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this is emily key loves the f word and today we are talking with semene saragiani about walking away from her company that she founded after a decade and the unknown that awaited her this conversation is really touching semene does not hold back she grew up in iran and moved to canada at the age of 13. the most awkward time in anyone's life let alone a new immigrant if you have ever felt lost aimless unsure of the next step then i'm certain you're really going to enjoy this conversation with simone i've loved every conversation that i've had so far on this series this one hit a little different because i too feel a bit aimless lost and a little unsure of what's next she shares her story of a rebellious teenager trying to fit in founding a business for the hell of it and learning leadership skills and how to collaborate with her partners again in every episode we wind up talking about this work identity and we hit on that here too the best part is that salmone left all this behind about a year ago in that year wound up going back to one of her first loves writing she has bared her soul and published a poetry book and it's really beautiful i hope you enjoy this conversation with samanie sadegiani i never liked school i didn't like people being like here's the way things are same i sucked at school because of that because i'm like who are you to tell me this especially because the more it as you say the more curious you are and i've always been very curious especially about people you talk to them and they all think differently and you can you know try to see things from all the different perspectives and then it leaves you in this place where you're like how could i ever know anything how are you sure about anything i feel like for me as i go through life there are different phases where i believe in something very strongly and then sometimes it melts away and you're like oh okay i was actually so wrong yeah and i think a big part of that is our own maturity age age maturity time experience the more we get exposed to the more we learn and my god i thought i knew everything when i was 14. oh yeah the confidence the hubris i would love to have that confidence yeah i'm trying to work on that my confidence is totally deflated i'm like how do i get a little just a little bit of that back that'd be great like you have to stop learning and just dig your feet in that sounds brutal right who was 20 year old salmone oh my god she was very cocky super confident i was a law clerk at the time actually funny enough i failed my careers class in high school it was a half credit it was so easy you just had to fill out these stupid personality tests and resume things and i just refused to do it because i'm like this is this is stupid i'm not doing it and my poor teacher i remember she got on her knees and she begged me she's like please hand in your assignment and for some reason i'm like not doing this i don't care about this i'm not doing it so i failed wow and even before that apparently my brother was very artistic from when he was a kid so he he would draw all the time and was into photography so my parents were like okay we know where he's going and they told me that they would look at me and that like she's not going anywhere in life like she's not interested in anything she hates school she you know i would study really hard i did well school in iran was just like so important you had to do well so i would just torture myself to actually get good marks but once i came here i think i got a little cocky because i remember in math class in grade seven i'm like i learned this in grade three so then i stopped paying attention and also because i was desperate to fit in so i just used school as this playground to learn how to navigate the culture and people here that would be very overwhelming though trying to navigate a new culture and excel anywhere in life being immersed in a totally new culture would be i imagine it to be imagined as a 13 year old how could you focus on anything else yeah well it was it was terrible you know i had the wrong clothes i my eyebrows were too thick my hair was in the right way i couldn't speak the language i remember for the first like couple months anytime the teachers would ask me questions i just like i don't speak english i've also been a huge talker in my life so within a few months i i've always had this need to connect with people so i had to i feel like in three months i started speaking english one of my friends asked me and then this other persian girl who had been in canada for i think six months or a year longer than me and she said how come she speaks english better than you do and the girl got so upset she's like because she talks too much poor girl i'm sure i got my my revenge i was nice but when people did me wrong in school i would like plot some sort of a scheme to get my silent revenge it was usually prank calls oh my gosh i used to get out the phone book with my brothers of three brothers and we would make a prank this is a thing our kids will never learn no it was the best activity oh yeah i came here at the end of grade seven which is also awkward to come at the end of everyone's already friends i had no friends in grade seven so would have been great to meet you yeah we would we would have hit it off i think sassy teenagers after high school you're supposed to pick your career i don't know why you're 18 you've got it all figured out yeah you're probably at your stupidest make a big choice here i was just kind of crippled by this decision and my grades weren't great i was just stalling like i don't know what i want to do i don't know what i want to study i've always wanted to be a writer but you know the whole world just tells you you can't make money writing i'm like okay i'll pick a respectable career so i'm like how can i pick something that incorporates writing i've always also really been interested in just people and history of things i think i applied for psychology anthropology at university and then i applied to some college courses which was television broadcasting radio broadcasting and i co i couldn't even think of another option so i asked my best friend what she was doing and she said oh i'm going to be a lock clerk i'm like okay i put that down and i submitted my application so late that everything was full or maybe because my grades were so that i got into the law clerk program which was my third choice i got in and in college i ended up making friends with older women and my posse was like the single mom and this married woman and this guy who had a fiance so they were serious i don't hear that often and i'm with you my favorite people are a solid decade older than me they just were the people that i always enjoyed being with yeah because they know they have so much to teach you right yeah they do so i had this posse who was serious about their career so i ended up actually doing really well it's all about who you surround yourself with all these cliches as you get older like why are they all true it's just it makes me angry like i made fun of these people who spoke in cliches but it's actually real i did well and i ended up as a law clerk and i was working in family law because that's what i chose i don't know why it's the most depressing i remember just sitting there one day like i loved my co-worker she was such a disturber too so we had all these amazing jokes my boss was great he looked like jack nicholson the clients were terrified of him i learned a ton from him i learned how to collect money i learned how to like talk to clients how to write emails that sounded professional but i was just sitting there i'm like i want something more creative you know it's the law everything's literally by the book and the book is so boring like okay i still have this voice that says just do something with writing it'll be creative and fulfilling so i think i took a personality quiz i like googled what career should i choose funny enough it was the same type of exercises that you did i didn't do in careers class jeez could have saved me so long it spits out a bunch of careers and one of them is advertising i'm like oh this seems interesting when i apply to this i found a creative advertising program that seemed like it had all the exciting things applied to that got in this time i was really engaged i was paying for it myself i was like going after my own dream of wanting to write for a living i met these two amazing professors there richard and lisa and they kind of became my school parents and the first adults to really believe in me because my parents had kind of given up i was getting into a lot of trouble didn't have direction you know they thought okay finally she has a job and she's going in this direction and i'm like nope start going back to school i gotta ask and i'll let's put a pin in creative advertising and school parents why were they so supportive of your brother and his artistic nature yeah but didn't necessarily afford you the same courtesy and is is that because you weren't clear or you weren't practicing it or were they just like no writing is not gonna work for you so i think i kept to myself a lot when i wrote and stuff they did a lot of the opposite of helicopter parenting so my dad was mostly at work and my mom had you know a lot of work to do all day so i was by myself a lot i wrote a story when i was in grade two and i showed it to my mom like probably caught her in the middle of like a story like mom read my story so she read it and what i remember her telling me was oh cool keep writing you'll be good one day and i was just devastated i just really wanted her to like it so it just broke my heart looking back she probably didn't say it like that my mom's not a monster but that's how i took it this whole growth mindset thing that's what i would say to my daughter oh you're doing great keep going and my daughter's like i'm great at math and i'm like you are doing a great job of learning and it's so interesting to hear you say how much that impacted you because now i need to rethink my whole strategy so i think i just stopped sharing my writing with her just out of fear of that dismissal they just didn't know what i was into when i was going through my identity crisis a few years ago around 2016 i called up my mom was like listen i need to know who i am what did i like when i was a kid she's like i don't remember and then she told me she's like i remember you like doing things slowly for a really long time like washing your socks i was like i don't know if this is helpful but i'll take it that's such a funny thing to remember you do though i do yeah and that's it's crazy because she said that to me and at this point this is i had graduated from advertising program in the middle of the recession the last one that we had no one was hiring me at agencies and i was full of that young hubris i'm starting my own advertising company knowing literally nothing about the industry pulled together a bunch of my classmates that i thought were smart and it's funny because all of them were like listen we should probably get some industry experience for five years and then tried this and i was like no the time is now oh my god and my school parents especially richard who was the one that was telling me like do it he was very entrepreneurial and he believed in me and i feel like that was the first time i really felt that an adult person that i looked up to believed in me and he just he pushed it he's like go for it and so we went for it you also sound like you enjoy learning by doing yeah i'm the same i i learned way more in starting and building my own company than i've learned anywhere else because i screwed up so many times yeah you have to learn you don't have a choice right exactly the stakes have to be higher for me to actually be like okay let's roll up the sleeves okay so you've you convinced your classmates well done now you have a business now i have a business and i have this like huge ego that thinks i'm an advertising agency now and so we're going around anyone that can listen to us and we're like okay we're pitching these big campaigns like all right we're going to do radio spas and a television spawn and a subway ad and they're looking at us like a bunch of kids i was 23 at the time i think my my youngest co-founder he was 19 18 or 19 19 i think oh but the gumption yeah i love it these are these are adults looking at us being like uh okay well it's a recession we need an online presence we're trying to like do things cheaply can you make a website or like yeah but what about this like television spot they're like okay here's the budget go make a website and so we had all grown up like as internet kids right geocities and angel fire and making our own brad pitt fan sites i still love him so much he's so hot so we started making websites we met these other bunch of kids who were trying to build do you remember groupon i think it's still a thing yeah back in the day so it was the first groupon competitor in canada that they were building and they were also kids they hit us up i think they wanted us to promote them so they're like hey can you make some flyers for us and hand them out at dundas square and we're like okay show us your website so we get an idea of the branding and they show us the website and it's like a static html oh wow that they had outsourced to india and they were like this is the site and we're like oh that is not a website that's not going to work you're going to need a way to upload deals there's like this whole other part of it i think it was like three nights that we didn't sleep and just redesigned this website and we pitched them this branding and website and they loved it so much that they're like okay let's find you guys can do our site then we're like we have to actually know how to do this so then we started to you know reach out to friends we knew who were coders and from there we hit this like collective buying craze where every single person in toronto was picking up the phone and calling us because we had negotiated to have a link that we made the site at the bottom of their website and they started to do really well and people were calling us like hey can you build us a clone of that and we're like uh yeah so we built maybe like a dozen groupon clones wow and in that process learned so many lessons of like okay you can have a team of juniors trying to build these businesses for people and you know you're intimidated by the salaries of let's say a senior developer who can come in and literally save your life so we're like but we can get like four juniors for this price sometimes you do get what you pay for exactly and so that was a really tough lesson we had to kind of change the structure of our company let go of all these junior people we had bring in some people who actually knew what they were doing and have them help us build a team and i think just throughout my career in tech and when we had to pivot to be a web company it was just being at the right place at the right time and the right people talking about us to the right people so we started to get projects that were just bigger and bigger we did blog teo which led to random house which led to chorus entertainment which led to rbc so then we were doing serious business and we're like holy crap how did this happen and how did 10 years go by so yeah it was a it was a wild ride no kidding so tell me about the end oh the end i feel like i waited three years too long for the end the end was i left my company in december yeah holy crap it's been a year happy anniversary thank you thank you crazy a year so you so you built it for 10. you put a decade

yeah wow it was really hard to leave for my ego too because i was like this is my baby this is where i've put all of my effort into this is who i've become that would be really hard to walk away from yeah i feel like i grew up in that company with those people yeah when we started out you know we were all very similar we had a ton in common on the same kind of journey and from 23 to 33 you're a different human being and not just me they were too right we just grew apart in the last three years before i left i remember was one summer and i'm sitting at my desk and i just told myself i said you have three years because the 10 mark was this thing in my head that i said i want to stick this out for a decade like for some reason i just needed that number and and to like push myself figure out how to be content here or you have to leave for those three years the first year i was like all right i'm gonna align the partnership team and figure out our vision and let's go i started just working on that and just failed miserably because as an older sister i'm just used to being a dictator or was was i'm number three of four and i'm still definitely they look at me and roll their eyes when i go into my dictator mode maybe it's just like you're either born a dictator or not yeah it's a thing you can't really shake up so i went dictator mode the first first year and i think my biggest mistake was i was prescriptive in the way that i was trying to move us forward i would do a lot of the research on my own a lot of the thinking on my own and when you're trying to motivate people you have to have their buy-in right away right you build it together with them and you can guide the direction but you can't just walk in and be like here's a keynote i put together on why we should do this yeah and why we'll fail if we don't which is which was my style i would just like spend weeks collecting like data on our company presented back and just like i had had months to digest all this information make it make sense and i remember so many times i would run meetings just like pour my heart out have my proof up and then i would stop talking and it was literally crickets that's like me at dinner parties oh god it's such a bad feeling you're just you question your entire existence in those quiet moments have i lost my yes no i think people just need time to digest information that buy-in process takes forever for some reason in the type of work that i do often it's getting by and around change it takes forever and sometimes you can't get it often it's it's impossible and it's a great challenge people say what do you do i literally am just trying to convince people in all the different ways i can convince them to get to the outcome that i want or that the team sees as the best outcome yes the team yeah operations is hard it's if they don't know what operations is they're like oh ops you coordinate like oh that's cute that's cute all it tells me is they've never seen it done well and that's okay i i then i look forward to working with them and exactly that's why they pay you the big bucks some days so yeah when when they can recognize the need for a good operations person it's usually a second time founder who knows they need an ops person in early and then they call me yeah i was like the annoying one in my partner's group i got that feedback they called you annoying yeah because i was the ops person no that's a knife through my heart and then um one time i think i said annoying what do you mean and my partner told me he's like well we know we need a you but maybe when you say things to us say them in a way where when we hear it we go ah instead of huh i know and they want it to be their idea it is an art form it's exhausting it is it takes a lot yeah i thank you for respecting the art and science of operation i've lived it you have lived it yeah that's why i like you so much yeah man ops people we we gotta stick together we weep together we do at a specified cadence that we've all agreed on beforehand yes of course we'll be right back after this short break this podcast is brought to you by me and i do this podcast because i love learning from others i also write a newsletter every couple of weeks and share my thoughts on work and being a woman at work a few of my favorite recommendations for what to watch listen to and read you can sign up for the newsletter at emilykey.com [Music] all right let's get back to my conversation with samane i did that the first year of just going in with my powerpoints very strong and then i had to learn that i can't do that so i hired a coach a leadership coach that came in and was like all right let's teach you to collaborate and so we started with all the projects that i was trying to accomplish like agreeing on a vision like figure setting our goals you know getting people to agree to kpis and how to measure our performance moving forward and so she came in just such a boss as an entrepreneur i hadn't had a boss in like nine years by the time i hired her and so having somebody that was calling me out on my who wasn't one of my partners because by this time we were just butting heads so much we're not hearing each other anymore it's all about communication and any everything right any type of relationship so at this point we were just had these preconceived notions of who every single person was what their strengths were what we liked about them what we didn't and what was gonna come out of their mouth before it even came out of their mouth so we're kind of doing this talking to each other and she came in and she was like she showed me she just put up a mirror and she's like this is what you're doing this is why it's not working and i was like oh i changed my approach and i started to like sit with my partners and interview them and be like okay it's three years from now it's a thursday afternoon you wake up in the morning what's your life like and they all had different visions than me and so then i knew it was time to say goodbye because it was just by that time it became so obvious to me that there's this huge gap between us and we're literally going in opposite directions yeah that takes a lot to get there switching gears and trying something totally different and then going ah this isn't gonna work out the way i need it to and the courage to step away from something that you spent so much time building what was that like to to say goodbye how did you cope with that was it hard or were you were you so prepared after that three years of struggle it was so hard like i went into depression for months and months i had before told myself okay i'm gonna leave going to mexico i'm gonna take one month to just heal and move on from this experience and then i'm gonna hit the ground running and then month seven i'm still getting over it and it took me i think six and seven months until i had fully processed it and it was such a depressing and also stressful time because i didn't have the responsibility of running a business anymore and so i'm like my days are free what do i do with myself and i didn't know what i wanted to do next which was the biggest stress for me so i'd spend the year that i ended up taking off a third of it stressing and moping around were you kind of grieving would you call it that yeah 100 it's like a breakup yeah you know because these people had become my family you know we did everything together for 10 years saw each other every single day even though the work environment for us had become very toxic where we just weren't hearing each other and weren't respecting each other and supporting each other it was just still so hard to not be around them anymore and not have that identity of being like the owner of this business so then i'm like who am i which is why i called up my mom and like what was i like when i was a kid who this is so funny a few of the guests it's it's the same crisis who am i without my work where did you get to in that thought experiment it sounds like the first you know third was very mopey and and then they started to go what do i like what did you do when you couldn't procrastinate anymore by keeping yourself busy with this identity what did you do the pandemic was really helpful because what i needed to do was to slow down and i was just still running in my head just with anxiety and giving myself tasks you know i was doing so many like different exercises to figure out my next step and like really like had put this time crunch to try to figure it out and then it's the pandemic and the whole world slowed down i'm like okay well i can't really go anywhere i have to be slow and still which is something i hadn't been in so long i hadn't been present you know just constantly running through a to-do list in my head thinking about the next thing next thing next thing i just started to like practice not thinking about anything and just being here present slow do one thing at a time like if i'm eating something don't scroll on my phone i just i spend a third of it learning how to actually be grounded and present this final stretch so i feel like this is my final stretch of the year of retirement this this final stretch i've been just learning all the things that i've said i want to do one day i took a screenwriting course a songwriting course i'm learning how to sing i'm doing all this like stuff that i always just fantasize about like one day i'm gonna learn this one day i'm gonna do this i wish i could have started this from the beginning because this phase is sick do you really think you would have been able to oh hell no you had to rest and had to learn to slow down to be able to even find any enjoyment in some of these new things i had to be sad i had to rest i had to like allow myself to be okay not having anything to do and just you know i took a lot of walks by the water and just went and like sat in the grass and wrote or listened to something or dreamy stuff stuff that i would fantasize about when i was stuck working every day it was nice it was it was like this but yeah the pandemic's been super painful and in in trying to assign a silver lining to it i think the slowness the forcing of being present with who you're with uh or self or alone i'm definitely with you on trying to see that as a gift we're in such a rush all the time and i think ambitious women and women who want to do stuff and rattle cages and make big moves there's almost a guilt that is associated to not constantly improving or opting out of that achievement race i'm not articulating it well but you know we're so it's so deeply ingrained to okay what's next yeah how many people asked you what's next after you left they still do everybody and it's i know they don't realize what a terrible question that is well they're expressing a curiosity in your life but they're also you know we're all very wrapped up in this culture of work obsession yeah and that's great work is work is a lot of people's first love and i i get that i just i want to try on it maybe not being my first love yeah but then i'm going to say that and a potential client's going to listen to this and go oh she's not dedicated right like the anxiety that comes with that yeah like wow this is the people who are the most into it will be the most higher but i guess that's maybe just my fear i don't know i think you can be really good at what you do and not be completely obsessed with it i don't know but maybe that's not true i think it is i think the more space you give yourself to rest your brain to engage it in different ways when you return to your work you're refreshed you have new ideas you are less stressed because you haven't put all the steaks in this one basket so you're more clear i've realized you know my mom told me i liked washing my socks for a really long time i like chewing on a problem for a long time like i know i need at least a night to think about something in the afternoon and then do something else and go to bed wake up the next day and visit it and then i trust my decision but if i made the decision in the afternoon chances are i'm it's like driven from fear and anxiety we could all spend a lot more time thinking through and right now we're such a reactive high high stress high strong group of people i love that you have the self-awareness that you are better the decisions are better and more clear or more sound when you've taken the time to think through them that's so logical when i say it out loud it sounds dumb right yeah but it's like we're always so we value speed and i just i don't think that's going to work for me so i'm afraid i'm afraid i'm not going to be great anymore because i'm not as fast but i feel like it's maybe evolved and i'm i don't know i don't know if i hope so if i didn't meet the women that i did in tech i would have been ruined speaking of freedom like so much of my the beginning half of my career in tech i was just completely lost trying to live up to this idea of who i thought i needed to be to succeed which i thought was the people around me i was always trying to be them i'm not them no they're a bunch of dudes i am not dude you are not a dude i'm not a dude and it's it's funny again one of those things you say out loud you're like obviously you're not a dude but we try and mimic it totally as you said these other women in this community of of worker bees they were a life raft i would have i would be flailing even more than i already am if i didn't have a group of awesome women giving me real just dishing it to me oh yeah they get women just give it to you straight especially women in tech that i've met they're all just like say the thing right away to my face and i love that yeah me too that's not for everyone no in your year of retirement you wrote a book and i'm so glad that i have it and i've been enjoying reading bits and pieces of your poetry before i go to sleep can i read you my favorite one okay is it awkward if i read you poetry you wrote uh i think it's less awkward my favorite is weekend lover oh i i laughed i hurt i felt so many things in such a simple simple piece it's three lines i love it my weekend lover i need you the most during the week it's beautiful i love it thanks what's your favorite i think my favorite is unibrow so it goes um my eyebrows are lovers desperate for a connection they grow with all their might but my jealous hands keep plucking them apart oh my god i love that only you could turn that a unibrow into poetry we have had our struggles over the years you know i was feeling mushy towards her one day i'm like you know what you get a poem so when did you start to write this the poems in that book are from the last decade when did you decide you wanted to turn this into a book in 2018 i decided well as a kid i've always wanted to publish a book but in 2018 in the winter which coincided with when i was like it was my last year before my last year at my company i was like okay i need to get this out there i need to like create something else and so i started putting it together i completed about 90 of it and then i just casually chickened out i was like yeah you know this is kind of like publishing your diary i got a bunch of feedback on it i went through all these rounds of revisions and i just abandoned it in august i was having lunch with one of my friends who had given me feedback and he goes uh i spent hours giving you feedback on which poems to put in this book where the hell is your book and i was like ugh so the thing is and he's like no no no this isn't acceptable i'm gonna call you every week and you're gonna finish this and i'm gonna project manage this and you you just be the artist i was really excited because i hadn't been in this position in so long like someone else is gonna manage me amazing so he started calling me every weekend and he's like okay did you do the thing you said you were gonna do and if i have a deadline like i can't not meet it so i'm like of course i did the thing he's like okay what's the next thing i tell him the next thing and he's like he'd write it down hang up the phone call me again the next week that's awesome to have someone holding you accountable to that stuff especially because it's your it's something fun it's something personal and that's so we so rarely put that stuff out in the world yeah when you say dedicated to my biggest fan is are you is your brother sam are you dedicating it to yourself oh we're both no no it's my brother because i was like that's badass she dedicated her book to herself you're both santa okay you're 7a and he's yeah he's some oh my god i died laughing at that okay my other one which i thought was like you probably don't feel that this is feminist prose but i thought it was very feminist is length i am no longer ashamed of length the blank on the page is for you to off in and it made me think it's so beautiful i love it there's so much power in that and i think what i love about it most it it made me think of how women are so often apologizing or explaining or trying to justify or fill in the blank especially when we say no and i love that because i was just like i just i can see you going no and that just being it i just find that so powerful i love that one length is one of my favorites okay yeah i really like that one too i had it featured in an art show many years ago and i framed it and i cut the bottom of the frame and i just had this huge roll of paper that rolled on the ground and it was all blank except i gotta recreate it i never picked it back up i was just like so mortified to have my pieces shown i just never went back to get it i would hang it in my office can i purchase this it's amazing i'll make it for you i'll make it for you sweet guys this is how it's done will you do more of this will you write more will you keep writing yeah it's i can't it's the thing that i can't stop it's just my way of processing the world so i'll keep writing i don't know what type but poetry has been something i've written since i was a kid i'll probably continue maybe i'll write some songs and i want to write a comedy one day too like something just so stupid you know i haven't read poetry in a really long time and i spend most of my time reading you know business articles or business books or autobiographies and um it was very refreshing and healing to read nice poetry so thank you such a gift thank you for the support it's crazy it's like i published my diary and i just handed it to people i cannot i will be murdered if i publish my diary nope nope nope with this newfound freedom your last year where there's this nothingness before you you know you went through lots of different stages you went through grief you went through that quiet phase you went through this hungry to learn and try different things phase where is that bringing you to and you know was any of that were you afraid at any point or have you was that cocky teenager still in you going it's gonna be fine how are you looking at this freedom that's in front of you and that you're in there was so much fear for half the year but i think after that quiet period the thing that shifted in my mind is i am much more comfortable taking things one day at a time as long as i check in with myself and i see that like i'm all tuned up you know i've eaten i'm in a good mood i've exercised i've done all the things i needed to do then i can i'm open and receptive to opportunities whereas before i always had to have a plan i'm like okay this is what i'm working towards this year this is the first time i kind of don't have that grand life plan the only plan that i had which i'm making happen now is we wanted to move to a place that is better for hosting i wanted more space to host people or post pandemic that's kind of where my head's been at i just throughout my career i've connected with so many incredible people and have all these amazing talented driven people around me and so there's tons of opportunities for me to work with them or if i want to meet somebody within that group they kind of like know everybody which again this it's all about who you surround yourself with cliche that i i just swear by now like you gotta find good people find your people people who have your interests at heart that you can care for and they'll care for you back so i'm much more comfortable and not knowing whatever opportunities come i'm just gonna keep connecting with people i now know what my skills are and if there's opportunities for me to apply them i'll go in that direction and we'll see where we end up that's such an open way to think about things that's very optimistic and as a person who has spent just been stressed and thinking about more i think operating a little bit out of fear of the unknown you're a good reminder for me to keep thinking about that thank you so much for coming on the show i know we've never met and so i appreciate that you're even open to having you know quite a candid conversation with me thank you yeah of course you're you're super cool i was smiling for so long after our last call i'm like who is this woman where has she been i'm so grateful we were introduced that was that's the best part about these insane women who i meet on like twitter people are just like oh you should talk to so and so or have you talked to so and so and it's just that connecting it's lovely it's very lovely especially right now as we're all very virtual yeah it's it's nice to have a fresh perspective a fresh voice injected into your life too right because our circles have just shrunken so much well that's why i wanted to do this well and just hoping that people getting to listen in on the conversations i get to have with interesting smart women will help them feel a little bit more connected or maybe less isolated yeah that's really nice i love the concept thanks i don't know what i'm doing nobody does thank you so much for tuning into this conversation i really hope you enjoyed it don't be shy please rate and review this podcast so that other women can find it more easily thank you so much for continuing to tune in and to support i'm absolutely thrilled at the response it means so so so much thank you thank you thank you don't forget to hit the subscribe button so that you're the first to know when a new episode drops which will be very soon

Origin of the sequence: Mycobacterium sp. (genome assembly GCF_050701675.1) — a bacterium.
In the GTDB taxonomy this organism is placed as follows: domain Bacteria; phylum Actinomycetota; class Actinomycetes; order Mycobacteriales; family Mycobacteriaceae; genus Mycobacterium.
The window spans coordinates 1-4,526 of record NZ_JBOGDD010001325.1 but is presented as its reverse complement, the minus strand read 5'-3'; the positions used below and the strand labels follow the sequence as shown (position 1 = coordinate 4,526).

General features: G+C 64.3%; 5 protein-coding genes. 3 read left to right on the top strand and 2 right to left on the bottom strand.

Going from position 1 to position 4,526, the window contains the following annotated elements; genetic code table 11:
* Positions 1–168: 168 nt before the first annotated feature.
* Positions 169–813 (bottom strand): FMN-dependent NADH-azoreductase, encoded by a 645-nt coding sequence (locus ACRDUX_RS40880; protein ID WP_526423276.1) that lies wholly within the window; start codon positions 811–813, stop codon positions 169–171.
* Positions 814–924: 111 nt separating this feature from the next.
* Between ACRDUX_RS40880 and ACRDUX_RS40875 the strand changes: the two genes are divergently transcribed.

2021-03-02 15:30